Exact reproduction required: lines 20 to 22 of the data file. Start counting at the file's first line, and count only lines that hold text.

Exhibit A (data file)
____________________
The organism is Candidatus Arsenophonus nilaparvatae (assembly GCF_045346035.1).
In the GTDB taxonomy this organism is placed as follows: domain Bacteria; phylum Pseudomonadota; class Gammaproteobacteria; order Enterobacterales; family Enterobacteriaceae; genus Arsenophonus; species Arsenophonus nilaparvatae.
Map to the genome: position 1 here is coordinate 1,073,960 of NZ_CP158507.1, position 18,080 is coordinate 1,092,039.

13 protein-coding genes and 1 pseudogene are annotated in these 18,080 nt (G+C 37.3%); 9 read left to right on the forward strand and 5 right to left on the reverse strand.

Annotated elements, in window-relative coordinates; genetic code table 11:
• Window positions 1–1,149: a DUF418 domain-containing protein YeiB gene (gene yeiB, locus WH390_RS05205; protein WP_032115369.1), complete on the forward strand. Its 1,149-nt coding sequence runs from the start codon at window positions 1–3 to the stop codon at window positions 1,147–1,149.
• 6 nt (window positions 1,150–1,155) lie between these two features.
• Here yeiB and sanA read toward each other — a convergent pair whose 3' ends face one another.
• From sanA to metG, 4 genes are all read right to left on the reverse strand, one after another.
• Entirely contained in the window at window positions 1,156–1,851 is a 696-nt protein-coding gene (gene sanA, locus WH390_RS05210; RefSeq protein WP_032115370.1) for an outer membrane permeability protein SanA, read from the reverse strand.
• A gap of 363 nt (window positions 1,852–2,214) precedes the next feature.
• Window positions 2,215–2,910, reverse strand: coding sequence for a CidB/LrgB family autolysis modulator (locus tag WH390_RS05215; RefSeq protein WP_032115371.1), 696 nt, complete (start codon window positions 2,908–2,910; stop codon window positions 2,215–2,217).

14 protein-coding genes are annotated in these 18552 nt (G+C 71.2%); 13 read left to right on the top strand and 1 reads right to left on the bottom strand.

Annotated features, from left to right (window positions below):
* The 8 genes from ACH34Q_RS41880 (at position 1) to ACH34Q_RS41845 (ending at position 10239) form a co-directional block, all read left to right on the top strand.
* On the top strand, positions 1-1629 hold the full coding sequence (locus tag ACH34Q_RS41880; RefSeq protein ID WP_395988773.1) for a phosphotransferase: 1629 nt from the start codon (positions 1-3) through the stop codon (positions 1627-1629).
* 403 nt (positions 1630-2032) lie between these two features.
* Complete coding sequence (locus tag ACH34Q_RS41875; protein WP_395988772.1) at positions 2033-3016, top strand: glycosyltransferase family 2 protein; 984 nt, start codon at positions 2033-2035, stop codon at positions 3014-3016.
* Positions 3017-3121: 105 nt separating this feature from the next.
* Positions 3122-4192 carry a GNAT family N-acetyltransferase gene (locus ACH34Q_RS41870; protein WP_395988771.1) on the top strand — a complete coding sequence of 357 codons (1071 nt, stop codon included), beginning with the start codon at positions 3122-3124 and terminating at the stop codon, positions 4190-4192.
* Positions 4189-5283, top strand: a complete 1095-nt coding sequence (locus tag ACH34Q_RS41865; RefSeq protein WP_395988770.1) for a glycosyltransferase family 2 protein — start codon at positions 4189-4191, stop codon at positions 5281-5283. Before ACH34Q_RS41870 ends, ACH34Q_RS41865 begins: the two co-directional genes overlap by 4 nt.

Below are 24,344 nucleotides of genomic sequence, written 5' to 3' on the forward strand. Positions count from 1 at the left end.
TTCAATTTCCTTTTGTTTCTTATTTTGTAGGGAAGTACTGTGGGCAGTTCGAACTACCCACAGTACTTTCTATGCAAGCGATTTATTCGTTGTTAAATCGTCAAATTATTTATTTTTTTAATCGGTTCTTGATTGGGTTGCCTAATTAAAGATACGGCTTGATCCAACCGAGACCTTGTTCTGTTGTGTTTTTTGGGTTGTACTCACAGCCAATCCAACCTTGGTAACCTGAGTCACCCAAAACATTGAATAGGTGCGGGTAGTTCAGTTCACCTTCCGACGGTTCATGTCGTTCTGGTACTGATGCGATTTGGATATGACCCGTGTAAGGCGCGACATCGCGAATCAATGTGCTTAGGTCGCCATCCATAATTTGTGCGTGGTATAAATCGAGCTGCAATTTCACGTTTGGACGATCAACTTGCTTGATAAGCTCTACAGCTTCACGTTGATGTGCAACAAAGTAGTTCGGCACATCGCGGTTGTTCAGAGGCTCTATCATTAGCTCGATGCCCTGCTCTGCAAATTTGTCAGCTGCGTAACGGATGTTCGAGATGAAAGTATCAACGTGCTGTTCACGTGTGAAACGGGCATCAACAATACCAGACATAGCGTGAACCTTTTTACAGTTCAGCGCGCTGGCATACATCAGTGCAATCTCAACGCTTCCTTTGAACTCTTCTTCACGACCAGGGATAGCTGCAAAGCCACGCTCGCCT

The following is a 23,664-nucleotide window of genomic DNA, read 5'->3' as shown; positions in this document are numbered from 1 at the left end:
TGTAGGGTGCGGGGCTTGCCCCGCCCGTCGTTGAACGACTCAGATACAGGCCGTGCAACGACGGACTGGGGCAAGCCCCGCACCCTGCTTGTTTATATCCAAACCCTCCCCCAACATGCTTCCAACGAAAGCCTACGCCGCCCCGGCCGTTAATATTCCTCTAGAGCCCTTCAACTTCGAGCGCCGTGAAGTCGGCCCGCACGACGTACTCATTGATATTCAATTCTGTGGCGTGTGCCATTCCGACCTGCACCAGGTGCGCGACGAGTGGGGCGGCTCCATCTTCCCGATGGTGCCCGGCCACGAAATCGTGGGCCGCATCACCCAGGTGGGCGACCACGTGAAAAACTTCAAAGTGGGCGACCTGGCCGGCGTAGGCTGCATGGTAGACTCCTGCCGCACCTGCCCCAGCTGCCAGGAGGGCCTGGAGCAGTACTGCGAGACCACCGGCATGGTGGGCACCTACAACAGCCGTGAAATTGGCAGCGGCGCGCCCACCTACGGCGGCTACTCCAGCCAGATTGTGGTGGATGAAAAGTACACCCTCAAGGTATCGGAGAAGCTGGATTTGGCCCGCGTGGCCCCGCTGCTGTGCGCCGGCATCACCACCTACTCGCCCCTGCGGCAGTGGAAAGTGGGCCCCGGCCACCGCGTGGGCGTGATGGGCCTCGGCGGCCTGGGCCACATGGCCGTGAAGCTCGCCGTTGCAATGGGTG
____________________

* Positions 3122-4192 carry a GNAT family N-acetyltransferase gene (locus ACH34Q_RS41870; protein WP_395988771.1) on the top strand — a complete coding sequence of 357 codons (1071 nt, stop codon included), beginning with the start codon at positions 3122-3124 and terminating at the stop codon, positions 4190-4192.
* Positions 4189-5283, top strand: a complete 1095-nt coding sequence (locus tag ACH34Q_RS41865; RefSeq protein WP_395988770.1) for a glycosyltransferase family 2 protein — start codon at positions 4189-4191, stop codon at positions 5281-5283. Before ACH34Q_RS41870 ends, ACH34Q_RS41865 begins: the two co-directional genes overlap by 4 nt.

Below are 24,344 nucleotides of genomic sequence, written 5' to 3' on the forward strand. Positions count from 1 at the left end.